Dog Park

Good Dog! Park Etiquette for Pooches and Their People

Most communities, including Trenton, have developed off-leash dog parks. They are perfect places for dogs to socialize, burn-off energy, pick-up parasites, catch kennel cough and get in fights.

Some attention to a few rules can make visits to the dog park safe, fun outings that don’t end in visits to the vet.

The Kinsmen Community Dog Park in Trenton is a lovely spot, with 2 acres of fenced, treed terrain open for off-leash play. There is also a smaller area dubbed the “Puppy Park” which sounds like a really bad idea to me, but we’ll get to that later.

The main facility was opened in 2005, by a dedicated committee of volunteers, now the Quinte West Community Dog Park Association. The Association manages the park, sets rules to promote safety and raises funds for upkeep. It is a real boon to urban dogs that wouldn’t otherwise get off their leashes outside of the house.

Obviously, any area where dogs congregate will be a potential hotspot for disease transmission, but you can protect against most serious illnesses with proper vaccinations, heartworm prevention, effective flea treatments and routine deworming. Sick animals, puppies and aggressive dogs do not belong at the park. Unfortunately, that doesn’t mean no one is going to bring them. At Hillcrest, we treat some of the casualties ever year – lacerations, infectious bronchitis (“kennel cough”) cases, fleas, more fleas and even outbreaks of contagious warts.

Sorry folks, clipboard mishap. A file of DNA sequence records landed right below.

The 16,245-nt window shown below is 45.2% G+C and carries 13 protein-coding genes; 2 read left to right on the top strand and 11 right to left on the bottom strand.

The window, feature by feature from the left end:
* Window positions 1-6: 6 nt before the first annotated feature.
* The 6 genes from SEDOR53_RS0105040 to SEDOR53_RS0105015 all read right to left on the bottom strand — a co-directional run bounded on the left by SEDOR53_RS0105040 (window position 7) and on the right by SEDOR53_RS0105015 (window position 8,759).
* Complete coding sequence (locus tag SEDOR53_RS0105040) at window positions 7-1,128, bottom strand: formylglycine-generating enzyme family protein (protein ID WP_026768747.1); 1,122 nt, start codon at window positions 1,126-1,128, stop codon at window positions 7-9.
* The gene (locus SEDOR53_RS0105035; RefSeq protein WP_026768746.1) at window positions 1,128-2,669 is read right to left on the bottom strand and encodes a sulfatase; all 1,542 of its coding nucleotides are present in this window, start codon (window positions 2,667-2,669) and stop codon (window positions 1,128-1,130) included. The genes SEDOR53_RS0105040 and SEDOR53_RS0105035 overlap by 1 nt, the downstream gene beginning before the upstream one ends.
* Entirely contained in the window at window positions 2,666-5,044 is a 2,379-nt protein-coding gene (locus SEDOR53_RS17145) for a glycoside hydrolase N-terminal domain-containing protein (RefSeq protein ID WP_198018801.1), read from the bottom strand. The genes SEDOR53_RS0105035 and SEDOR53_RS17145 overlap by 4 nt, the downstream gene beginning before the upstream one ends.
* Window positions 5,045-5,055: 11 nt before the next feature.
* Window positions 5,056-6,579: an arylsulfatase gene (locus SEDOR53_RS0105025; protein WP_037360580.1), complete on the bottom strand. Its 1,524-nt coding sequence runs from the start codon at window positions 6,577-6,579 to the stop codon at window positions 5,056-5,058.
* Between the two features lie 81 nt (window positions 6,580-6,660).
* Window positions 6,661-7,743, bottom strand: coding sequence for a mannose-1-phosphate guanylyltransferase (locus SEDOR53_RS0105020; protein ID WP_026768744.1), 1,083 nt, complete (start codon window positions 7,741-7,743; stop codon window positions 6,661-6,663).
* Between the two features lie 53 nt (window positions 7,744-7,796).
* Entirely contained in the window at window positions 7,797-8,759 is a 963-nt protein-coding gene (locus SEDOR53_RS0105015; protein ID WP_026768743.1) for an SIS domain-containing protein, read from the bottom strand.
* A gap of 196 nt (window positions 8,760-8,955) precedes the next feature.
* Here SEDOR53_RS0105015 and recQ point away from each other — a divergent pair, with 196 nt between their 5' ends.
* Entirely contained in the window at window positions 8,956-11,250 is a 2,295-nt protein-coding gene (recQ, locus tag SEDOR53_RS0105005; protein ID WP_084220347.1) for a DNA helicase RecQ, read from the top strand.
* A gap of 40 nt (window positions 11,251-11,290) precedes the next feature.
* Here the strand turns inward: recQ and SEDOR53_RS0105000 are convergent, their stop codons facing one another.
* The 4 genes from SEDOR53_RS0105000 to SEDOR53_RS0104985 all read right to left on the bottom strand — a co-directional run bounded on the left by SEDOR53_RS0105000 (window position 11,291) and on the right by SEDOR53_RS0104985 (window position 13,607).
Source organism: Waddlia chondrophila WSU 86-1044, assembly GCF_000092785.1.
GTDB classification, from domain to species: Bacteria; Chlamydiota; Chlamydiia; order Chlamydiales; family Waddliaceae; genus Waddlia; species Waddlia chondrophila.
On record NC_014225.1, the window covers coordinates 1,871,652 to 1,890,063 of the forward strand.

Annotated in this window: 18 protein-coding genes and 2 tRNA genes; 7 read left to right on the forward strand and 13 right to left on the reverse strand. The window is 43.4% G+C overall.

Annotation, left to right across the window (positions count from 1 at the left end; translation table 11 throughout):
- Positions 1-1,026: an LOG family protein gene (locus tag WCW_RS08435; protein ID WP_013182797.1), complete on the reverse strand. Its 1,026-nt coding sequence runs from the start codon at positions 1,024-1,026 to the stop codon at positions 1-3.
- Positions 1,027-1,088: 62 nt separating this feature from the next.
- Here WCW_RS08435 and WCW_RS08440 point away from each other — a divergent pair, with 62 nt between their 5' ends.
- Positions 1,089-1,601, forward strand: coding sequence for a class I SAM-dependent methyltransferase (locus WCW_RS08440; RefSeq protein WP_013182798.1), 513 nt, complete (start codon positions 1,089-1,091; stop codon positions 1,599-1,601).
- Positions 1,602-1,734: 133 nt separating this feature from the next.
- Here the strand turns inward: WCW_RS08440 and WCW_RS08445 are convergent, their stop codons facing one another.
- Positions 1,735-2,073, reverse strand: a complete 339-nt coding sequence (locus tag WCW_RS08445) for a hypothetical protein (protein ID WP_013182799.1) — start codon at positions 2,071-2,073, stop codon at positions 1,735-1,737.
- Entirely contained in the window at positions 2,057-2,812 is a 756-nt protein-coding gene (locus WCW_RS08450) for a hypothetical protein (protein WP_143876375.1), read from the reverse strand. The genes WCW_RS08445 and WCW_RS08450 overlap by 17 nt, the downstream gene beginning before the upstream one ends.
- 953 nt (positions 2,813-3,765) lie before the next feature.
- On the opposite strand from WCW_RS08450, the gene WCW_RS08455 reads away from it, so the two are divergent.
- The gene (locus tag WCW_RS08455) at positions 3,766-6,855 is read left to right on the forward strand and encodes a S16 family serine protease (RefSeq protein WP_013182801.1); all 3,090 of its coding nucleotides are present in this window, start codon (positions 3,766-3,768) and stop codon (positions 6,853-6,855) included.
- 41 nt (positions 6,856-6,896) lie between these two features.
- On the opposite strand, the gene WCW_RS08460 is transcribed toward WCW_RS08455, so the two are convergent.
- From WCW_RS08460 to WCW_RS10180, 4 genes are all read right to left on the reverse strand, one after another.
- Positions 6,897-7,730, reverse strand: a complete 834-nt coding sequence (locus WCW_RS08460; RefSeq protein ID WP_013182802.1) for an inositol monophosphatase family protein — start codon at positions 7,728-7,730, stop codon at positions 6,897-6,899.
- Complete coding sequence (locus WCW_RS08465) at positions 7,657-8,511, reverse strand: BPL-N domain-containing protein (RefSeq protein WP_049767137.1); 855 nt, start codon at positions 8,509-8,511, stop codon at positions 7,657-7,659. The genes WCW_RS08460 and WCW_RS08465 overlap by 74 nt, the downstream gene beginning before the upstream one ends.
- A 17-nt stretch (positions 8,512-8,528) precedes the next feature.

Overall, I’d say the benefits of the park outweigh the risks. Most of the “casualties” are small potatoes, but there is potential for more serious problems if your dog is not properly prepared for dog-parking.

Here are a few tips:

  • Did I say vaccinate? This is crucial because you can be sure someone out there won’t and that could mean parvo virus and other deadly diseases in the park.
  • Don’t take puppies younger than six months to the park. They won’t be fully vaccinated before at least four months of age anyway and another two months of training will go a long way to developing acceptable social behaviours. The Trenton park’s “puppy” area is a bad idea if it’s being used that way. The smaller enclosure is a great place for adult small-breed dogs to play, but puppies just don’t belong at the dog park.
  • Don’t walk far inside the enclosure before letting your dog loose. Leashed and unleashed dogs don’t mix as restraint can make for fear and aggression.
  • It goes without saying…scoop your dog’s poop.
  • And, equally commonsensical…use flea and worm prevention.
  • Watch your dogs inside the enclosure and intervene if there is bullying going on. If your own dog has any aggressive tendencies, take him for training and accept that he may never be suitable to visit the dog park.

The volunteers who run Trenton’s dog park and all the local dogs who benefit from their work depend on everyone working together to keep disease and bad behaviour out of the facility.

For more information about the Trenton off-leash area and tips about dog park etiquette in general, see the following links.

QW Dog Park Association


Dr. Fiona Gilchrist
Hillcrest Animal Hospital
September, 2011